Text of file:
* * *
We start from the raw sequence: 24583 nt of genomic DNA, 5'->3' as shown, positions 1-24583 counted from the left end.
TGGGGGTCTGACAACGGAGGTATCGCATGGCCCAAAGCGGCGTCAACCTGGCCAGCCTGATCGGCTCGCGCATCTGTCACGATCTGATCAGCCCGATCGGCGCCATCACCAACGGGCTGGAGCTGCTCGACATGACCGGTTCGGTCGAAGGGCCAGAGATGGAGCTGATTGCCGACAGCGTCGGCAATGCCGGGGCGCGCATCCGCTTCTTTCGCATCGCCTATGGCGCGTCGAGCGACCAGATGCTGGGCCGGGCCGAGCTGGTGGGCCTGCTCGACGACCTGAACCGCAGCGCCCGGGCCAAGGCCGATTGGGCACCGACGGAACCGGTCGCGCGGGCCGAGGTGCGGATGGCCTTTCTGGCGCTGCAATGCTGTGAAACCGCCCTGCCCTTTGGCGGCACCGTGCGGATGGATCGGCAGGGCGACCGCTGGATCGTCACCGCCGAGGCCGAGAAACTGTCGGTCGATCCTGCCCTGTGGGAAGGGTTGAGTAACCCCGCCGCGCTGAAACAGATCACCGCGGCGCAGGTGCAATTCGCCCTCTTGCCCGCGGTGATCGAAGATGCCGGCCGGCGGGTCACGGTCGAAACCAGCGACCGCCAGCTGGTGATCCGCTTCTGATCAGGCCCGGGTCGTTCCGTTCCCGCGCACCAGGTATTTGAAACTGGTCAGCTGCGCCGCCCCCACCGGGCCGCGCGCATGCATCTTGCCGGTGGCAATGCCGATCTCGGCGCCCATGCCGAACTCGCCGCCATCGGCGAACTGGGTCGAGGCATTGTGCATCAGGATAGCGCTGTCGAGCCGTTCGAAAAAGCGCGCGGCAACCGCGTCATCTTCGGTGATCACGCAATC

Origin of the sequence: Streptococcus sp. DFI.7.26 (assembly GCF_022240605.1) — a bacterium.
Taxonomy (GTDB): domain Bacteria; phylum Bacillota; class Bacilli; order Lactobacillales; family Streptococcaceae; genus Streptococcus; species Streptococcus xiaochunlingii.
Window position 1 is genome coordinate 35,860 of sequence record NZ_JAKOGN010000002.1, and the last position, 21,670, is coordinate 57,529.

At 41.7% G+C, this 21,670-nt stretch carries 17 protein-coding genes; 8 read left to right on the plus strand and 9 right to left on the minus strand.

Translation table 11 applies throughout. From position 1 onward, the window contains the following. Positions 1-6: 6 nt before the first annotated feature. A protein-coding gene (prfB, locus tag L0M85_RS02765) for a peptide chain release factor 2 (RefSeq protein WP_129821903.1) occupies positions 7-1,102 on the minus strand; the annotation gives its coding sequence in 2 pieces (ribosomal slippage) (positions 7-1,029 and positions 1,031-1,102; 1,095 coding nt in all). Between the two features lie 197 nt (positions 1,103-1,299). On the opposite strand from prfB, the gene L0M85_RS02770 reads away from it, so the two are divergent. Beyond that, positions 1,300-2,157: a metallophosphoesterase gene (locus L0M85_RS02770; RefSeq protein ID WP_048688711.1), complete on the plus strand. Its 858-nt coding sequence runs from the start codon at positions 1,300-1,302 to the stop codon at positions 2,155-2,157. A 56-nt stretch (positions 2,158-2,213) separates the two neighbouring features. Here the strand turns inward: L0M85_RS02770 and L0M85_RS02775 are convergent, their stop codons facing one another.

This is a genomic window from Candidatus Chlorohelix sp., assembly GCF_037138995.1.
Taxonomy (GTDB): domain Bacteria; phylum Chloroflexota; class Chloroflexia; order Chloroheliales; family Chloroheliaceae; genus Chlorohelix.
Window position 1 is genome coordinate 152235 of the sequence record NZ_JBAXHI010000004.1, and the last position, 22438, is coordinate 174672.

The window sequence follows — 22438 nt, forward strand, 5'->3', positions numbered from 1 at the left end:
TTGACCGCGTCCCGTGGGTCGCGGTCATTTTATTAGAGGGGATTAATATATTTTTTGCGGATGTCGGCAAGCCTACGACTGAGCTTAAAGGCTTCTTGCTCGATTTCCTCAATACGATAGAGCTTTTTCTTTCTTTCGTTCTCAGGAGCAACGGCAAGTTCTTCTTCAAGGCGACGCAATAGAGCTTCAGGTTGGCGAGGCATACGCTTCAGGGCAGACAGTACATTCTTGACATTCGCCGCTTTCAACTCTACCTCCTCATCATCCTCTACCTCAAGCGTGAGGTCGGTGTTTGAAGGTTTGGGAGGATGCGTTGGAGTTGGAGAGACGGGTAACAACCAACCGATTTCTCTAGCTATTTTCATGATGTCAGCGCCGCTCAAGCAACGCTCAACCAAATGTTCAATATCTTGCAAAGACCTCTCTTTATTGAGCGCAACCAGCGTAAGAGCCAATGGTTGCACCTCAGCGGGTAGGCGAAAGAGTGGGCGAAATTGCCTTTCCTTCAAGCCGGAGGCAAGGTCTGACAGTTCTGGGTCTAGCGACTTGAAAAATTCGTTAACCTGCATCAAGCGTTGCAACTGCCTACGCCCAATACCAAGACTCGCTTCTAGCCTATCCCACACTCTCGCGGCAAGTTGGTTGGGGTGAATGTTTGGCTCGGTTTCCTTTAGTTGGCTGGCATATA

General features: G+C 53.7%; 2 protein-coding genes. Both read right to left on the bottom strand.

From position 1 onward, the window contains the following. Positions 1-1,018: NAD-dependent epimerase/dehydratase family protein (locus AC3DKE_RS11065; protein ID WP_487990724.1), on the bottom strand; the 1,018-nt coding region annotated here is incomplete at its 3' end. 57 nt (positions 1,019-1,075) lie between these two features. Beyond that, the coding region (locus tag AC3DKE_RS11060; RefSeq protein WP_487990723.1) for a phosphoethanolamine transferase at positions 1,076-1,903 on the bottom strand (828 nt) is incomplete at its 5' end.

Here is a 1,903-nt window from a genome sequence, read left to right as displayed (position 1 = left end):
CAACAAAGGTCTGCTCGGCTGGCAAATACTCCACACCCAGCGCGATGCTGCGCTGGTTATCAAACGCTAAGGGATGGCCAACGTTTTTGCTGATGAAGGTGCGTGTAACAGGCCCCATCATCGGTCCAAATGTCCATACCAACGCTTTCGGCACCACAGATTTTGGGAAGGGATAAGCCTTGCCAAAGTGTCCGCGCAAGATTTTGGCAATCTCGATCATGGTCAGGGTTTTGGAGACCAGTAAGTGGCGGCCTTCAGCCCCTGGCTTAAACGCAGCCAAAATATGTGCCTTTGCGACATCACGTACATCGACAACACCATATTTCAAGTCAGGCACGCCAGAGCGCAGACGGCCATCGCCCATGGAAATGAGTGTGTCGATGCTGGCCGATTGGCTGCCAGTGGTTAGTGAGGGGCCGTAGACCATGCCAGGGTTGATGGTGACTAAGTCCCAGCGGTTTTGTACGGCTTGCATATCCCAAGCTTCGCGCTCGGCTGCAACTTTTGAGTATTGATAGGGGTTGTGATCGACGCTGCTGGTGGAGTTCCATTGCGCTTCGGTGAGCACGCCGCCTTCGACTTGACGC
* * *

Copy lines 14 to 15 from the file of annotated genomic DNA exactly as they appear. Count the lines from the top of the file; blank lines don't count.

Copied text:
From position 1 onward, the window contains the following. Positions 1-1,018: NAD-dependent epimerase/dehydratase family protein (locus AC3DKE_RS11065; protein ID WP_487990724.1), on the bottom strand; the 1,018-nt coding region annotated here is incomplete at its 3' end. 57 nt (positions 1,019-1,075) lie between these two features. Beyond that, the coding region (locus tag AC3DKE_RS11060; RefSeq protein WP_487990723.1) for a phosphoethanolamine transferase at positions 1,076-1,903 on the bottom strand (828 nt) is incomplete at its 5' end.

Here is a 1,903-nt window from a genome sequence, read left to right as displayed (position 1 = left end):